Celtic Daily Light

Extracts from Ray Simpson's Book

Readings for Friday 17th August 2018

Italian Chapel, Orkney

Samson and the deadly serpent

Believers will be given the power to perform miracles ... if they pick up snakes or drink poison they will not be harmed.

Mark 16: 17,18.


After Samson’s father had been healed of a serious illness, he, his wife, his brother and his brother’s three sons all turned to the Lord, and began a mission journey to win converts and plant churches.

One day while on a journey they came to a point in their track which bore all the signs of burning and destruction from a notorious serpent, of a type which then existed, which the whole region feared. The family, full of apprehension, discussed what to do. Samson reminded them of Jesus’ promise: ‘If you have faith even as small as a mustard seed you can tell this mountain to move and it will’. ‘Wait here, calmly,’ he told them, ’while I go off and try to hear from God on this matter.’ Samson’s uncle tried to go with him, fearing for his safety, but Samson told him ‘stay with the others until I return in triumph’.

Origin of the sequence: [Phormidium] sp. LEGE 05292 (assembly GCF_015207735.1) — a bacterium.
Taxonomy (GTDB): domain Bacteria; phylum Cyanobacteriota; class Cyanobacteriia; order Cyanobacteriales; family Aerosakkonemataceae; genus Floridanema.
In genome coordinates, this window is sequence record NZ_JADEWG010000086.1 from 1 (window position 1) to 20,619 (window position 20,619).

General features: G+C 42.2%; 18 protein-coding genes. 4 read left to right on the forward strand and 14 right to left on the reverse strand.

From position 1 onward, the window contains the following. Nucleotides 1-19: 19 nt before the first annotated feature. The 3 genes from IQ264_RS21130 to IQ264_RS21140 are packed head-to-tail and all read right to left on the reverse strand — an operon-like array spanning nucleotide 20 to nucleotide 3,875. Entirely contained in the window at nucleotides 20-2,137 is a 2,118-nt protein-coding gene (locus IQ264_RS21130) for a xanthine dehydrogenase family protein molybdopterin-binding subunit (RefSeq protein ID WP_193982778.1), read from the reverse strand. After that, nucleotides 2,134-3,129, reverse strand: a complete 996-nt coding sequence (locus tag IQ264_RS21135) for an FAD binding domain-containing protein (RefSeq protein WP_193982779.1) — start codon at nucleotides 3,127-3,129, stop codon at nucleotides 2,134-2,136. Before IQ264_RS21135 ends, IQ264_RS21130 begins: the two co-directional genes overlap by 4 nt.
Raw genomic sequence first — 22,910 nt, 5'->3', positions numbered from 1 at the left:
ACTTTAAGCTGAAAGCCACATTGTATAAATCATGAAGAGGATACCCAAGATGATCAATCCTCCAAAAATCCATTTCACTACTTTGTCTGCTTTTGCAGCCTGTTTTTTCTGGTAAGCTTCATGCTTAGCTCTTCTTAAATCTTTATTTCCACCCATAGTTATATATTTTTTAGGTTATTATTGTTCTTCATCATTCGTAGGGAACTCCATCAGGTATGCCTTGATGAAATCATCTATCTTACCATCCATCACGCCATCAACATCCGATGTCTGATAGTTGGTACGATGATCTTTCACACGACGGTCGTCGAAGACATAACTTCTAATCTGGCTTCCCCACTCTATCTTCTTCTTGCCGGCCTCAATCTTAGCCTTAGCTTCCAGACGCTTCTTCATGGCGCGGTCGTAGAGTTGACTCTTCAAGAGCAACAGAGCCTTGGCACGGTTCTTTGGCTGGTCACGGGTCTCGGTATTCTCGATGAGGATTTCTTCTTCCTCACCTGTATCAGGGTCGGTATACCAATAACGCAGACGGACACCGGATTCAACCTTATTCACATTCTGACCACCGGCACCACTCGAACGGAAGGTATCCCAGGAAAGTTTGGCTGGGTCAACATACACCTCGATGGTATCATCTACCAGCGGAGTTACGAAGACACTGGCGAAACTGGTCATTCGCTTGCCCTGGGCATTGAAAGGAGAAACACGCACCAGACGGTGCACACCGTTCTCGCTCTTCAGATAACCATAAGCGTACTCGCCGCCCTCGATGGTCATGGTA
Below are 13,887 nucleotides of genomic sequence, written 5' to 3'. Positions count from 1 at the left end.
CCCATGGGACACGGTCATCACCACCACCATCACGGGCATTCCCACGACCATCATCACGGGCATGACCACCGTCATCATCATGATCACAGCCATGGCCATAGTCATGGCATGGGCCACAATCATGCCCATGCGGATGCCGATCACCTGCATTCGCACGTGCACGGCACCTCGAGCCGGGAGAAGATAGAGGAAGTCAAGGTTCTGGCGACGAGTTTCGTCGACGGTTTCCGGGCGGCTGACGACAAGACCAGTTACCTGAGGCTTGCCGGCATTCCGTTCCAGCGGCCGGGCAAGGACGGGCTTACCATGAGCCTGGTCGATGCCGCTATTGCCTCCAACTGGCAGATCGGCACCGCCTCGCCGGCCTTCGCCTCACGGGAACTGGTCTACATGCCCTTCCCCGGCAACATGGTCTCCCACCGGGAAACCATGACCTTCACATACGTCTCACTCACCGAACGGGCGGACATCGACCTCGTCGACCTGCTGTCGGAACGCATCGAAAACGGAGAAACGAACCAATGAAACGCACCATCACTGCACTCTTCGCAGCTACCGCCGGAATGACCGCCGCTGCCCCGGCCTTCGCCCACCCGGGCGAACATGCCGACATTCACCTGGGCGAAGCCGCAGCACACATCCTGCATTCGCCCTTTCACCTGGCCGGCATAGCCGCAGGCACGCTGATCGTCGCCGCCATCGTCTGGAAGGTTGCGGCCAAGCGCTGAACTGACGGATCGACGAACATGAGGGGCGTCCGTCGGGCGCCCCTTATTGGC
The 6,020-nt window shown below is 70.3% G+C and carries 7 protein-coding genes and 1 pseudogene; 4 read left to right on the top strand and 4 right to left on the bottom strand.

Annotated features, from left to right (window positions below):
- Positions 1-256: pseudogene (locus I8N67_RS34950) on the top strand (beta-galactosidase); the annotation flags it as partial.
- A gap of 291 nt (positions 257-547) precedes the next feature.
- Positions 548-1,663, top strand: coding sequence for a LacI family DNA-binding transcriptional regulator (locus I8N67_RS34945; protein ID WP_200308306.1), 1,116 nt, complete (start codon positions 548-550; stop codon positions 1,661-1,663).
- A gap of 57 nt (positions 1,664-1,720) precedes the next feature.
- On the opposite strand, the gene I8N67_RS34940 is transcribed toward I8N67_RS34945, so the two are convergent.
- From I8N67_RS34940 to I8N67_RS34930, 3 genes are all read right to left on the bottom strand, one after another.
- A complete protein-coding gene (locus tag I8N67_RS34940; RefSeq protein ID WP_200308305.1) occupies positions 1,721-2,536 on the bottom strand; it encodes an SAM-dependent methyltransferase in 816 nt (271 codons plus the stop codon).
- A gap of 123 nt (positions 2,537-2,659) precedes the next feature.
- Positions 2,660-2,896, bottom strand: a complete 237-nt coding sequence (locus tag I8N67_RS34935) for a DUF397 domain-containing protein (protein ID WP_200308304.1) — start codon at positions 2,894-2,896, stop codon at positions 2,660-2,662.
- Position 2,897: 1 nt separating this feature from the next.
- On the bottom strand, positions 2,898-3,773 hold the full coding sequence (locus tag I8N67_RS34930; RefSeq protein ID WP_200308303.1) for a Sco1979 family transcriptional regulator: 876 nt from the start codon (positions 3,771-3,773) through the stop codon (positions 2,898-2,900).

Samson saw and heard the fire-spitting serpent in a far-off valley. He went towards it, reciting scriptures such as ‘The Lord is my light and my salvation’. With huge swishing and hissing the serpent twisted and grabbed its tail in its teeth; and then tossed a lump of earth almost in Samson’s face. Samson made the Caim Circle Prayer around the creature for protection, and placed a cross in the ground. The serpent reared up with a ghastly hissing, as if it had been pierced with a sword, and gathered itself into a ball, savagely biting its tail with its teeth. Samson continued to quietly sing psalms, holding his staff firmly in the ground. The others arrived nearby. ‘ Come nearer’, Samson said, ‘so that you may develop faith in faith’. They witnessed an uncanny sight: the serpent slowly uncoiled and slithered along the ground until it came to Samson’s staff. Over and over again it did the same thing, but never could it raise its head or go beyond the staff. This went on all through the day, and Samson used the time to instruct and build up their faith with advice such as ‘Those who believe in the Creator ought not to fear the creature’. Eventually, as twilight came, Samson spoke to the serpent: ’We have a long journey, but you have no longer to live. In Jesus; name I command you to die now!’ At once the serpent raised its head, as if making a final bow, cast forth all its venom, and lay down dead.

Lord, may I grow more valiant, day by day, starting today.